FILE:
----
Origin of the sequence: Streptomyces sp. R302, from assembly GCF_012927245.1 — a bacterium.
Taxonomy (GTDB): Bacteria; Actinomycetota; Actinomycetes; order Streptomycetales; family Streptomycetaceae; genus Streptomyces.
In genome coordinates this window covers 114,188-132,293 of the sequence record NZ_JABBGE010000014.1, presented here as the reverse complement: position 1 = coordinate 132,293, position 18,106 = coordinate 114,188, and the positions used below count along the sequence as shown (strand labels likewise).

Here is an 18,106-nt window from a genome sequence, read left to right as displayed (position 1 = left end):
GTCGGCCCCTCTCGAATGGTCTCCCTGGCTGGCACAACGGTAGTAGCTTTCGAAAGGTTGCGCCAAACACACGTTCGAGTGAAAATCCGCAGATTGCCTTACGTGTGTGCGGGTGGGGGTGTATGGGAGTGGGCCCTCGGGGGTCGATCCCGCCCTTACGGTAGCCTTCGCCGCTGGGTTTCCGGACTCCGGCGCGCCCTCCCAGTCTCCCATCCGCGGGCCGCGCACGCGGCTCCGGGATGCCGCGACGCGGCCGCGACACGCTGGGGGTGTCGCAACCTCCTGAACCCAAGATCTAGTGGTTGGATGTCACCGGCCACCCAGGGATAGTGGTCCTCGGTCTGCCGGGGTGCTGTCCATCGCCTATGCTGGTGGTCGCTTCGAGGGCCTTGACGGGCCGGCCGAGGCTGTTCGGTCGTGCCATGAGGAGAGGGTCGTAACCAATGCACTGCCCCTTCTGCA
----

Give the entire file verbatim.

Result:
Origin of the sequence: Streptomyces sp. R302, from assembly GCF_012927245.1 — a bacterium.
Taxonomy (GTDB): Bacteria; Actinomycetota; Actinomycetes; order Streptomycetales; family Streptomycetaceae; genus Streptomyces.
In genome coordinates this window covers 114,188-132,293 of the sequence record NZ_JABBGE010000014.1, presented here as the reverse complement: position 1 = coordinate 132,293, position 18,106 = coordinate 114,188, and the positions used below count along the sequence as shown (strand labels likewise).

Here is an 18,106-nt window from a genome sequence, read left to right as displayed (position 1 = left end):
GTCGGCCCCTCTCGAATGGTCTCCCTGGCTGGCACAACGGTAGTAGCTTTCGAAAGGTTGCGCCAAACACACGTTCGAGTGAAAATCCGCAGATTGCCTTACGTGTGTGCGGGTGGGGGTGTATGGGAGTGGGCCCTCGGGGGTCGATCCCGCCCTTACGGTAGCCTTCGCCGCTGGGTTTCCGGACTCCGGCGCGCCCTCCCAGTCTCCCATCCGCGGGCCGCGCACGCGGCTCCGGGATGCCGCGACGCGGCCGCGACACGCTGGGGGTGTCGCAACCTCCTGAACCCAAGATCTAGTGGTTGGATGTCACCGGCCACCCAGGGATAGTGGTCCTCGGTCTGCCGGGGTGCTGTCCATCGCCTATGCTGGTGGTCGCTTCGAGGGCCTTGACGGGCCGGCCGAGGCTGTTCGGTCGTGCCATGAGGAGAGGGTCGTAACCAATGCACTGCCCCTTCTGCA